GILL/WHELAN LEGISLATION TO ESTABLISH STATEWIDE EARLY VOTING CLEARS BUDGET PANEL

Would Allow In-Person Voting At Designated Polling Locations Up To 15 Days Prior To Election

TRENTONLegislation sponsored by Senator Nia H. Gill and Jim Whelan to establish early voting in New Jersey was approved today by the Senate Budget and Appropriations Committee. The Legislation would permit voters to cast ballots in person at designated polling locations as early as 15 days prior to an election.

 

“There is no question that we must modernize our voting process to ensure access to the polls. The problems we saw in the aftermath of Sandy have created major concerns about the vulnerability of our system and highlighted the vital need to improve the process to ensure the integrity of the vote,” said Senator Gill (D-Essex/Passaic). “A recent Rutgers report substantiated the serious problems that we knew existed with our system, and will recur during the next emergency if we do not implement a safe, secure and effective process for voting. We must join other states in establishing early voting, which will ensure that every registered voter has an opportunity to cast a ballot.”

 

“Sandy taught us a valuable lesson about the chaos that can occur on Election Day when a natural disaster or any kind of emergency strikes,” said Senator Whelan (D-Atlantic). “We have a responsibility to improve our voting laws to ensure access to the polls for our residents. This is not an issue that can be ignored or put off for another day. Failing to act on this important measure will in effect result in disenfranchising voters who have a right to participate in the Election process. It is time to implement early voting just as other states already have.”

 

The bill (S-536) would establish an early voting procedure to allow voters to cast their ballots at designated polling places starting 15 days before the primary election and the General Election, and ending on the Sunday before the election. A municipality holding elections on the second Tuesday in May, by an ordinance adopted by its governing body could also conduct early voting for municipal elections. Each county board of elections would be responsible for creating and carrying out a written plan to ensure, to the greatest extent possible, the integrity of the voting process including the security of the ballots.

 

Early voting would enable a registered voter to vote at a designated polling place by paper ballot. Polling places would be open to voters seven days a week, with uniform voting hours statewide – 10 a.m. to 8 p.m. Monday through Saturday; and 10 a.m. to 6 p.m. on Sunday. Each county would be required to have at least three early voting locations, however, counties with at least 150,000 but less than 300,000 would be required to have five public locations for early voting; those with 300,000 or more registered voters would be required to have seven polling locations for early voting.  The bill also would require that early voting sites be geographically located to ensure access by voters.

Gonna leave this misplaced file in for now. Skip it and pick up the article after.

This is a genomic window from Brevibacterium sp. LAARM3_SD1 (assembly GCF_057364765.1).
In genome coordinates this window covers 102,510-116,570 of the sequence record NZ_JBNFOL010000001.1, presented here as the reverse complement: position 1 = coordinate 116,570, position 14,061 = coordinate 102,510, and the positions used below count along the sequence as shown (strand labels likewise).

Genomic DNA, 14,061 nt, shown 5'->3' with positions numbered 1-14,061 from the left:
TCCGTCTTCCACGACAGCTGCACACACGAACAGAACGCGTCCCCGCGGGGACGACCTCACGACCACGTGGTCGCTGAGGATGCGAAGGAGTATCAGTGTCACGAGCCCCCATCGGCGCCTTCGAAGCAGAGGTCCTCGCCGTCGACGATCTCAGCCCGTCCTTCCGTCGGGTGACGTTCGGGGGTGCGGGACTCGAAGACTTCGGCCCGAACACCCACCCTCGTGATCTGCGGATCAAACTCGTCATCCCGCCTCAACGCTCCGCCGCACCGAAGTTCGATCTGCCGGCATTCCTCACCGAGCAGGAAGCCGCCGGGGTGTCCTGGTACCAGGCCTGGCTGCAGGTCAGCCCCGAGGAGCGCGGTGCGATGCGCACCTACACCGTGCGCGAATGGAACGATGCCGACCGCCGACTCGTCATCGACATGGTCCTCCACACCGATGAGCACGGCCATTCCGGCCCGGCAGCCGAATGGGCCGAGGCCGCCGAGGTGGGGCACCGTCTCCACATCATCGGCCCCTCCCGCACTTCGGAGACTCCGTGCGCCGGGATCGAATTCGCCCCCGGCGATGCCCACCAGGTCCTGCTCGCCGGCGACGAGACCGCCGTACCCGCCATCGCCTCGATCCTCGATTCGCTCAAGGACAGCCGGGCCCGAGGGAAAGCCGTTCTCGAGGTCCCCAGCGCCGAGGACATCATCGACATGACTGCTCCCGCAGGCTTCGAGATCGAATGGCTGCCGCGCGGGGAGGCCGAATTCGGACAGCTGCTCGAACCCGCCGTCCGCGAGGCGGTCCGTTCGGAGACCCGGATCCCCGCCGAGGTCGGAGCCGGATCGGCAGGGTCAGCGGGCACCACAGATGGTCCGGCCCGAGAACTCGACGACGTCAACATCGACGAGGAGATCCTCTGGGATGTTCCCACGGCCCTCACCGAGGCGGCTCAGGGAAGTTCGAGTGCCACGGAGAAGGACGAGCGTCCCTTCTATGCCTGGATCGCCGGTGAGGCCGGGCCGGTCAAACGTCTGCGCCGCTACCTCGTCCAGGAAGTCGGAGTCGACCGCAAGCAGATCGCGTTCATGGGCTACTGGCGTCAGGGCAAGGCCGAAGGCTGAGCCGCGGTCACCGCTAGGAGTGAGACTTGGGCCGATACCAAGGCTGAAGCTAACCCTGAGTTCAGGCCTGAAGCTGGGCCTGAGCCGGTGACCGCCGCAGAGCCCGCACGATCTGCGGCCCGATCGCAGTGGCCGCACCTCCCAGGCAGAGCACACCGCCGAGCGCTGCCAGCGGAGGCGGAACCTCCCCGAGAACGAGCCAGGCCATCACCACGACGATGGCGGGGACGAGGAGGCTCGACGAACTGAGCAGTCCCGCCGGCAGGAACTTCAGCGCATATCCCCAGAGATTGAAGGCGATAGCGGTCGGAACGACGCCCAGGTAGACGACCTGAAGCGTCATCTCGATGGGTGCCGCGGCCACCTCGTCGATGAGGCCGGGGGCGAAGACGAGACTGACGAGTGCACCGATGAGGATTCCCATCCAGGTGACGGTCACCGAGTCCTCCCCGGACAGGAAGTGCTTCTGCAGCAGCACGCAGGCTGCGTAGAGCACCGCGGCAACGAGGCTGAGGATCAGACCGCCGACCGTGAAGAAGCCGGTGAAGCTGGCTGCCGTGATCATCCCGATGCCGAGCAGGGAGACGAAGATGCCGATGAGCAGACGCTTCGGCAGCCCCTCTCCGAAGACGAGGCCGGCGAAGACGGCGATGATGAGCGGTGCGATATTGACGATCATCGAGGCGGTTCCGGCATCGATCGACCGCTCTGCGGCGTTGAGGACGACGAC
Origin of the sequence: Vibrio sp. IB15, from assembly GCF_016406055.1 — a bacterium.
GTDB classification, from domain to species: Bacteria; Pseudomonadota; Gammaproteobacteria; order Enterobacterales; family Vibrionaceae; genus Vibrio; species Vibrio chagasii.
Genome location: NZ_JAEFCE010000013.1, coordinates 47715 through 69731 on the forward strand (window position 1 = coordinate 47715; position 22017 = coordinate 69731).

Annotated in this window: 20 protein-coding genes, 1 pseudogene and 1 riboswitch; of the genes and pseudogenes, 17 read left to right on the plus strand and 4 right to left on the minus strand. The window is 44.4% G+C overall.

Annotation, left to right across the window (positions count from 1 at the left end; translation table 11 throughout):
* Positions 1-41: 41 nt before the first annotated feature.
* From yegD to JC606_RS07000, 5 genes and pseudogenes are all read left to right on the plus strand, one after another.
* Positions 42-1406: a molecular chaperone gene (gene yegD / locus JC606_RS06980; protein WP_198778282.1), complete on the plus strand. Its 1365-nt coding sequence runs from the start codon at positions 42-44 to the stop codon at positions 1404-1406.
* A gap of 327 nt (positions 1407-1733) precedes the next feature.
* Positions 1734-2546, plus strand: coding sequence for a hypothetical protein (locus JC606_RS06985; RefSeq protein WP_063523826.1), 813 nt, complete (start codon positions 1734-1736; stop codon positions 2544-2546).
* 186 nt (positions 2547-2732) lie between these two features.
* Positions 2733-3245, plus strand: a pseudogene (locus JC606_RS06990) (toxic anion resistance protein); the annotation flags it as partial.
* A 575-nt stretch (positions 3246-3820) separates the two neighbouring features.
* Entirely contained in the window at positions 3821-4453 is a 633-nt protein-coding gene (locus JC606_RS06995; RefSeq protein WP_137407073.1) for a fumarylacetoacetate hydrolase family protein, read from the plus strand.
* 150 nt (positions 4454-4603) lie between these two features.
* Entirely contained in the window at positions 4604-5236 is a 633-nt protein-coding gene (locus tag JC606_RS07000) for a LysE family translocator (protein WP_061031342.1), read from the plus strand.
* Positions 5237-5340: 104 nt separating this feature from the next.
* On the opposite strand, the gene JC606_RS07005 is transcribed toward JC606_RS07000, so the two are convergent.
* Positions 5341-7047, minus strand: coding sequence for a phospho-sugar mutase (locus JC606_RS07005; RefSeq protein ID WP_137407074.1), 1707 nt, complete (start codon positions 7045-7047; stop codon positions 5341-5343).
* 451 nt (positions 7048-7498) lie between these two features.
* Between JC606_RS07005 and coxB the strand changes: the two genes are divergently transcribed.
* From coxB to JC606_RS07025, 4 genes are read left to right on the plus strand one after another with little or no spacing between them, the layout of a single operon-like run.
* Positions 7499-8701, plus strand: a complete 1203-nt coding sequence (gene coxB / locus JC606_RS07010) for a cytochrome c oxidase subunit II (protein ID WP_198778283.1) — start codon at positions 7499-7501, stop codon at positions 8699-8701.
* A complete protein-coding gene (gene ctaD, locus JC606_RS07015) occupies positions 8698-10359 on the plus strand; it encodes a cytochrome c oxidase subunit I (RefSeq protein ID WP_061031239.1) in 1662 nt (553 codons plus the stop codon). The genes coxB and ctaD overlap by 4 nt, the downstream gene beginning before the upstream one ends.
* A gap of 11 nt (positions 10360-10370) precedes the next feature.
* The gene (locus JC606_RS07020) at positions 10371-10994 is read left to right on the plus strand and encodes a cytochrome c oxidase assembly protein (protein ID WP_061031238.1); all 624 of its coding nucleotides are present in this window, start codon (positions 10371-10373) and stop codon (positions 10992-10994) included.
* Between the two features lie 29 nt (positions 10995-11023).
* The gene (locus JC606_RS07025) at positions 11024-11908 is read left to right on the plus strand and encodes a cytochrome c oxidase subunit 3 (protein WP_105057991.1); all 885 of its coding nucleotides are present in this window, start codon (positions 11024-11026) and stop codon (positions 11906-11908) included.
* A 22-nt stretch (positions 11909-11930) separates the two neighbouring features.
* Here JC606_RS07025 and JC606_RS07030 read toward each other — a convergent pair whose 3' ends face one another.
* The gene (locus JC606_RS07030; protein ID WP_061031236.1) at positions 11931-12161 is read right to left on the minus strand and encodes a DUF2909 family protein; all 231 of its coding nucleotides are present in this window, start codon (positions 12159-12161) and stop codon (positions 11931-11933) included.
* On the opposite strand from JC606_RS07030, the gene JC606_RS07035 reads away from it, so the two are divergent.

A report issued last week by the Constitutional Rights Clinic at Rutgers School of Law in Newark found that post-Sandy emergency voting measures, which included voting by email and fax, were illegal, insecure and confusing. In addition, it overwhelmed employees and the system set up to process the applications. In Essex County alone, 1,500 applications for ballots remained unprocessed after Election Day, the report found. In Hudson County, eight staff members worked to process 3,000 ballot applications (not even actual ballots) on Election Day itself. The Senators said the problems exposed by the report demonstrate the critical need for early voting. This bill is the second legislative effort in recent years to establish an early voting process. A similar bill passed both houses of the Legislature last session but was vetoed by the governor. This bill, however, does not include early voting for primary elections. Early voting has also been backed by President Obama and The Presidential Commission on Election Administration, a panel he commissioned, has recommended the expansion of early voting to improve access to the polls.

 

“This is a common sense measure that will substantially improve our laws, ensuring a safe and reliable process for voting. At the same time, the revisions we made, to include general elections but not primaries in early voting, will curb the expected cost of the program,” said Senator Gill. “Given the insecurity of our current system, we cannot delay the implementation of early voting any longer. New Jersey must move its voting system into the 21st Century, and this bill is the most efficient and effective way to do that. It will expand opportunities for people to participate in the process and exercise their most fundamental constitutional right.”

 

“With today’s fast-paced society, it can be nearly impossible for residents to make it to the polls on Election Day. Especially when it comes to a right as important as voting, we should be doing everything we can to make sure that all voters are able to participate in the process,” said Senator Whelan. “That means updating our antiquated system and expanding in-person voting beyond the traditional one-day time frame. Early voting will allow access to the polls beginning 15 days before the election and provide residents an opportunity to vote when it is most convenient for them.”

 

The committee approved the bill by a vote of 8-5. It next heads to the Senate for a vote.